A cell of dangerous terrorists with allegiance to the Islamic State (IS) found with explosive belts, kilos of ammonium nitrate — the same substance behind the devastating explosion in Beirut, bladed weapons and electronic equipment, was dismantled Thursday at sites in Tangier and the Rabat region of Morocco.
This came after the five Islamist extremists — aged between 29 and 43, put up fierce resistance.
Abdelhak Khiame, head of the Central Bureau of Judicial Investigation (BCIJ), recounted events in an interview Friday at the offices in Sale, near Morocco's capital Rabat, "It was a dangerous cell primed to go into action at any moment."
He added that the dismantled cell had apparently had no direct contact with the jihadists of IS, "Even if the Daesh (Islamic State) was defeated in the Levant, in the region of Syria and Iraq, it is an ideology that is conveyed and does not need a territory, it can develop where it finds sympathisers easily."
Moroccan authorities have warned of the growing presence of Islamist extremism in the Sahel-Sahara region of Africa spanning the western and northern-central areas of the continent — especially in countries such as Mali and Libya who do not yet have their security under control, "Terrorist cells and terrorism are growing in the region but also organised crime networks, drug trafficking, weapons and human beings," said the BCIJ chief. "All of this... makes the Sahel region, in my opinion, a time bomb."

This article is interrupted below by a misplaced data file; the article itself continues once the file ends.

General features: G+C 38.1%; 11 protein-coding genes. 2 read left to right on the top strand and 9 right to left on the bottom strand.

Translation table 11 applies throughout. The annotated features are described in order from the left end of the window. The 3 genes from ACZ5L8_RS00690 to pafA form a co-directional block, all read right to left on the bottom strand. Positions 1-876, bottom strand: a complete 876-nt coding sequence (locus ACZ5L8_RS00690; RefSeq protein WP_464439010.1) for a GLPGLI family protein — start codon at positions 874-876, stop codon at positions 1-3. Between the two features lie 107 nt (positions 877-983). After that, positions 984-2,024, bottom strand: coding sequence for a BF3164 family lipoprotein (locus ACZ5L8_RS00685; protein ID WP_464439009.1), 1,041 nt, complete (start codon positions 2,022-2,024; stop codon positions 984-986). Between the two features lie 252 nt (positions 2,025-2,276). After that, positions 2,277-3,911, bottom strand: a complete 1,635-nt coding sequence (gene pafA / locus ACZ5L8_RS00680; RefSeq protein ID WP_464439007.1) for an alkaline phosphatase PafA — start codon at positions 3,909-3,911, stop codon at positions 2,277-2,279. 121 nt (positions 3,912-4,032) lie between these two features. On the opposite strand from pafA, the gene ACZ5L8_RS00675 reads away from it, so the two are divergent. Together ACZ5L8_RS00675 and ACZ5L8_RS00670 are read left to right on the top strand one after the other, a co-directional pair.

Khiame also stated that the Islamic State-affiliated group had planned suicide attacks targeting "public personalities, military figures and the headquarters of security services" in Morocco.
He reminded that it was the first such large-scale bust since the 2003 Islamist suicide attacks in Casablanca, Morocco's economic capital, that left 33 dead.
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